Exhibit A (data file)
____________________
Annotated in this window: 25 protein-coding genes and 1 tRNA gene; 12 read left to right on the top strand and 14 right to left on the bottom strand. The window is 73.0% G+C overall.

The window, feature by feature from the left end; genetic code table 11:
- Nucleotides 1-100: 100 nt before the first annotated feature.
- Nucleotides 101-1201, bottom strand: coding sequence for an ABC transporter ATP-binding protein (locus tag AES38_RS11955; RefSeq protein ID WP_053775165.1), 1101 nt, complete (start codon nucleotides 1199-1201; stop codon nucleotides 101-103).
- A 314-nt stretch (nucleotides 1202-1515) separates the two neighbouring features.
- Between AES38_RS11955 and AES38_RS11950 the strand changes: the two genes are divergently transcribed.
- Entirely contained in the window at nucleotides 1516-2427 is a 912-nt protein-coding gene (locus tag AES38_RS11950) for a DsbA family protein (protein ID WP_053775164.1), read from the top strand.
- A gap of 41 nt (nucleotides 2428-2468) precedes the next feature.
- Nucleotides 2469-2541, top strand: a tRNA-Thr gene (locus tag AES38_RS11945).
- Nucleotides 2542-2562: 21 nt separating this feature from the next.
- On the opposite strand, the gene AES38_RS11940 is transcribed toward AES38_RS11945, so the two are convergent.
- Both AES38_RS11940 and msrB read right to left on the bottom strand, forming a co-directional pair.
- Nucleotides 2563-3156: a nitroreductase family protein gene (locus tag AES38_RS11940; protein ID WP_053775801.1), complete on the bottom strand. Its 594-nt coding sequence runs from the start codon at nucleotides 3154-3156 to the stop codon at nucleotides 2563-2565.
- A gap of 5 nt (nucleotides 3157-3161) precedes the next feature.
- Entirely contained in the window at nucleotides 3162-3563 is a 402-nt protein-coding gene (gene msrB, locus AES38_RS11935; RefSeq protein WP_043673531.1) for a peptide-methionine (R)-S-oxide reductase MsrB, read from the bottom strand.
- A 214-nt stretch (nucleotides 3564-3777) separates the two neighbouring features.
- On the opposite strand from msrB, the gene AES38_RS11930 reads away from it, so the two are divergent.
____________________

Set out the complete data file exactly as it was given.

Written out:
Annotated in this window: 25 protein-coding genes and 1 tRNA gene; 12 read left to right on the top strand and 14 right to left on the bottom strand. The window is 73.0% G+C overall.

The window, feature by feature from the left end; genetic code table 11:
- Nucleotides 1-100: 100 nt before the first annotated feature.
- Nucleotides 101-1201, bottom strand: coding sequence for an ABC transporter ATP-binding protein (locus tag AES38_RS11955; RefSeq protein ID WP_053775165.1), 1101 nt, complete (start codon nucleotides 1199-1201; stop codon nucleotides 101-103).
- A 314-nt stretch (nucleotides 1202-1515) separates the two neighbouring features.
- Between AES38_RS11955 and AES38_RS11950 the strand changes: the two genes are divergently transcribed.
- Entirely contained in the window at nucleotides 1516-2427 is a 912-nt protein-coding gene (locus tag AES38_RS11950) for a DsbA family protein (protein ID WP_053775164.1), read from the top strand.
- A gap of 41 nt (nucleotides 2428-2468) precedes the next feature.
- Nucleotides 2469-2541, top strand: a tRNA-Thr gene (locus tag AES38_RS11945).
- Nucleotides 2542-2562: 21 nt separating this feature from the next.
- On the opposite strand, the gene AES38_RS11940 is transcribed toward AES38_RS11945, so the two are convergent.
- Both AES38_RS11940 and msrB read right to left on the bottom strand, forming a co-directional pair.
- Nucleotides 2563-3156: a nitroreductase family protein gene (locus tag AES38_RS11940; protein ID WP_053775801.1), complete on the bottom strand. Its 594-nt coding sequence runs from the start codon at nucleotides 3154-3156 to the stop codon at nucleotides 2563-2565.
- A gap of 5 nt (nucleotides 3157-3161) precedes the next feature.
- Entirely contained in the window at nucleotides 3162-3563 is a 402-nt protein-coding gene (gene msrB, locus AES38_RS11935; RefSeq protein WP_043673531.1) for a peptide-methionine (R)-S-oxide reductase MsrB, read from the bottom strand.
- A 214-nt stretch (nucleotides 3564-3777) separates the two neighbouring features.
- On the opposite strand from msrB, the gene AES38_RS11930 reads away from it, so the two are divergent.